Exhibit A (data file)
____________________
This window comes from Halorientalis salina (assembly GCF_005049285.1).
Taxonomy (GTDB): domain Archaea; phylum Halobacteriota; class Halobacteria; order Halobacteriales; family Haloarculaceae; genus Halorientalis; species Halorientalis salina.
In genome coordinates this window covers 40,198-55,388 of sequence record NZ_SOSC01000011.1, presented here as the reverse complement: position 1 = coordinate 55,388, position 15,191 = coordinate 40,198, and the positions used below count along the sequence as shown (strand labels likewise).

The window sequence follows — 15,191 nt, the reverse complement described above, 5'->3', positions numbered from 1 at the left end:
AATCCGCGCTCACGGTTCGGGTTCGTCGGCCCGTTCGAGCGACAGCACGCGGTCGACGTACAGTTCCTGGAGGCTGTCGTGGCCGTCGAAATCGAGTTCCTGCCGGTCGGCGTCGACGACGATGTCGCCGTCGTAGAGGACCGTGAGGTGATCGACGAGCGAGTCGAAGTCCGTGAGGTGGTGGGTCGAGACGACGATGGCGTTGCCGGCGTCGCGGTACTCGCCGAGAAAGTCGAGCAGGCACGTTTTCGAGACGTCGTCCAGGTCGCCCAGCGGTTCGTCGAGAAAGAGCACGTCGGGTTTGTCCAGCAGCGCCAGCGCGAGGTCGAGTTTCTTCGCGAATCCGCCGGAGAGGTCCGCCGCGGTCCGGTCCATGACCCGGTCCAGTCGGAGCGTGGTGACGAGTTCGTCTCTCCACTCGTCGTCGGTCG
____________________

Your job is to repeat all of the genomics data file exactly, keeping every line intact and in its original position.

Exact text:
This window comes from Halorientalis salina (assembly GCF_005049285.1).
Taxonomy (GTDB): domain Archaea; phylum Halobacteriota; class Halobacteria; order Halobacteriales; family Haloarculaceae; genus Halorientalis; species Halorientalis salina.
In genome coordinates this window covers 40,198-55,388 of sequence record NZ_SOSC01000011.1, presented here as the reverse complement: position 1 = coordinate 55,388, position 15,191 = coordinate 40,198, and the positions used below count along the sequence as shown (strand labels likewise).

The window sequence follows — 15,191 nt, the reverse complement described above, 5'->3', positions numbered from 1 at the left end:
AATCCGCGCTCACGGTTCGGGTTCGTCGGCCCGTTCGAGCGACAGCACGCGGTCGACGTACAGTTCCTGGAGGCTGTCGTGGCCGTCGAAATCGAGTTCCTGCCGGTCGGCGTCGACGACGATGTCGCCGTCGTAGAGGACCGTGAGGTGATCGACGAGCGAGTCGAAGTCCGTGAGGTGGTGGGTCGAGACGACGATGGCGTTGCCGGCGTCGCGGTACTCGCCGAGAAAGTCGAGCAGGCACGTTTTCGAGACGTCGTCCAGGTCGCCCAGCGGTTCGTCGAGAAAGAGCACGTCGGGTTTGTCCAGCAGCGCCAGCGCGAGGTCGAGTTTCTTCGCGAATCCGCCGGAGAGGTCCGCCGCGGTCCGGTCCATGACCCGGTCCAGTCGGAGCGTGGTGACGAGTTCGTCTCTCCACTCGTCGTCGGTCG